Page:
For security, troubleshooting and client billing reasons went to turn on Varnish Cache logging today.
On Debian (should be the same in Ubuntu), with varnish 3.0.4 packages installed from repo.varnish-cache.org, it's all done in /etc/default/varnishncsa.
Uncommented VARNISHNCSA_ENABLED=1, added a custom LOG_FORMAT line with fields I wanted my logs to contain, using the varnishncsa manual page as my guide. Started up varnishncsa with sudo service varnishncsa start, only to find just the first field from my custom log format logged (remote host, or %h, in my case).
After all these years of managing crontab entries, I made an error the other day, causing a job to run on a wrong day. Oops.
I used to have a handy cheat sheet I'd insert at the top of /etc/crontab, but a while back stopped, thinking I've graduated past it. Clearly not, but my web searches for one didn't turn up any I liked. So made my own. Here it is in case anyone else needs handholding:
#+--------------- minute (0-59) #| +------------- hour (0-23) #| | +----------- day of month (1-31) #| | | +--------- month (1-12) #| | | | +------- day of week (0-7), 0=Sunday #| | | | | user command 17 * * * * root cd / && run-parts --report /etc/cron.hourly 25 6 * * * root test -x /usr/sbin/anacron || ( cd / && run-parts --report /etc/cron.daily ) 47 6 * * 7 root test -x /usr/sbin/anacron || ( cd / && run-parts --report /etc/cron.weekly ) 52 6 1 * * root test -x /usr/sbin/anacron || ( cd / && run-parts --report /etc/cron.monthly ) # your custom jobs here...
Needed a way to tile web browser windows for a system monitoring thing I'm working on. Came across this great tool called wmctrl that allows programmatic control of application windows. Wrote a script to automate launching a bunch of separate Chromium web browser windows, then resize them and arrange in a grid. See also this post on launching multiple Chromium browser windows from the command line.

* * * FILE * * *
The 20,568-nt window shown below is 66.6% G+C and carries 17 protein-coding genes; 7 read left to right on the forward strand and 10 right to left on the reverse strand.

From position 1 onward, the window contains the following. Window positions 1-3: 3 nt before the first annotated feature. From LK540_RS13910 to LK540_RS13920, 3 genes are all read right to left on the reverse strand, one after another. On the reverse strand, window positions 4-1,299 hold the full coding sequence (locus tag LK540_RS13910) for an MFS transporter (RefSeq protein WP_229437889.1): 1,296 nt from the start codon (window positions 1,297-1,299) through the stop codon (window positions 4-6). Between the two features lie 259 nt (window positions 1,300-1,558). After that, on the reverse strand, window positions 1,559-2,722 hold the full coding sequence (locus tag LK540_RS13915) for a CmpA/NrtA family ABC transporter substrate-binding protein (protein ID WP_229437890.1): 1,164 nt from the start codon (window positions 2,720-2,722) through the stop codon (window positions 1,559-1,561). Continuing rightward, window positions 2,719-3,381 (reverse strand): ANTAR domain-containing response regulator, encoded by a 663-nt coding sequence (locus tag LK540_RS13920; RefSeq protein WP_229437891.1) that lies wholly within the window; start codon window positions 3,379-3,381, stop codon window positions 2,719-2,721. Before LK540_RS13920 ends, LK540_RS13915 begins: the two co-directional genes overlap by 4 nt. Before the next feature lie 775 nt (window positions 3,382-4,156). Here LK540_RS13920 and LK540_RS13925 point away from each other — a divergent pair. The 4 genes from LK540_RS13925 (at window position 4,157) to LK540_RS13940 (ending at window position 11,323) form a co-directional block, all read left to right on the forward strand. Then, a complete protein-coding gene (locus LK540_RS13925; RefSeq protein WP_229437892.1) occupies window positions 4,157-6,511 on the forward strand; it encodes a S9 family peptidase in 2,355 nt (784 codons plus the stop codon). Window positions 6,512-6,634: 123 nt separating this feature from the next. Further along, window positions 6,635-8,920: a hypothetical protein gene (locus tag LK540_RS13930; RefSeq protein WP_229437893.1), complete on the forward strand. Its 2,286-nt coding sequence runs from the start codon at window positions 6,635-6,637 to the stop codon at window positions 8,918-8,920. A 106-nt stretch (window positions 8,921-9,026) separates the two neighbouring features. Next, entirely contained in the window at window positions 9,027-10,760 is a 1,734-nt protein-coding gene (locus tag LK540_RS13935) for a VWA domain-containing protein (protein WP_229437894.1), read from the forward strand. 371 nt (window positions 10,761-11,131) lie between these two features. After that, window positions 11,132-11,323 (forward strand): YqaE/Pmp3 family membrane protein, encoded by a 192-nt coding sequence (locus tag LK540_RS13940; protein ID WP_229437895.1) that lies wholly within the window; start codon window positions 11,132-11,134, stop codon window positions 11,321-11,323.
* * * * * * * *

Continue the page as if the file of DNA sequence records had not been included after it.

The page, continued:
Here's a video of the script in action:
Working with characters that have special meanings is sometimes a pain. A handy workaround is to work with their octal (or hexadecimal) representations instead. Let's say I want to manipulate input that contains single and double quotes with tools like grep, tr, sed and awk.
To check a local cert:
c="/path/to/cert" openssl x509 -noout -dates -subject -issuer -in $c
To check a remote cert, first get it with s_client, then feed to x509:
h="google.com" p="443" openssl s_client -host $h -port $p | openssl x509 -noout -dates -subject -issuer
depth=1 C = US, O = Google Inc, CN = Google Internet Authority verify error:num=20:unable to get local issuer certificate verify return:0 notBefore=Aug 14 21:46:27 2013 GMT notAfter=Oct 31 23:59:59 2013 GMT subject= /C=US/ST=California/L=Mountain View/O=Google Inc/CN=*.google.com issuer= /C=US/O=Google Inc/CN=Google Internet Authority read:errno=0
I like to use separate Firefox profiles with different add-ons for different roles like general web browsing, development, proxying, etc. In older versions of Ubuntu (Gnome 2), one could just right click the Firefox app launcher to modify startup options (see Multiple isolated instances of Firefox within a single login session on Linux), but in more recent versions (Gnome 3 and Unity), the process is a little more involved. Here's what's been working for me in Ubuntu 12.04.
Let's say I have a bunch of lines of text, some of which are related, and I'd like to convert related lines to columns.
In this example, each logical dataset is four lines long, so I'd like to grab four lines at a time and convert each newline character to a column separator. I could write a script to do that, but there's a handy utility called 'paste', that will do all the heavy lifting for me.
After switching to Linux as my default desktop/laptop OS years ago, the one unsolved issue for me was effectively managing my iPods. Due to Apple's closed nature and insistance on tightly controlling the user experience, managing iPods with anything other than iTunes is an ongoing pain. So in early 2013, I set out to find a replacement player.
I'd used the stock firmware for a while and had no feature issues with it. Then I noticed the device occasionally freezing, seemingly when coming across certain music files. Power button would not work, requiring a long select+power key press to restart. According to the release notes for the stock firmware update 01.02.18 (released in May 2013), it fixed an issue with the device hanging "after finished playing special mp3 files, which contain CRC error at the end of frames".
Nmap includes useful functionality of listing MAC Address Vendor name during scans, but my version listed many as "Unknown". The source of this information is a file called "nmap-mac-prefixes", as discussed in Chapter 14 of the NMAP book. The upstream source is IEEE. Since NMAP doesn't seem to provide a way to update the MAC prefix file outside of normal application updates (and my version of nmap was up to date), I wrote a quick and dirty script to handle this for me.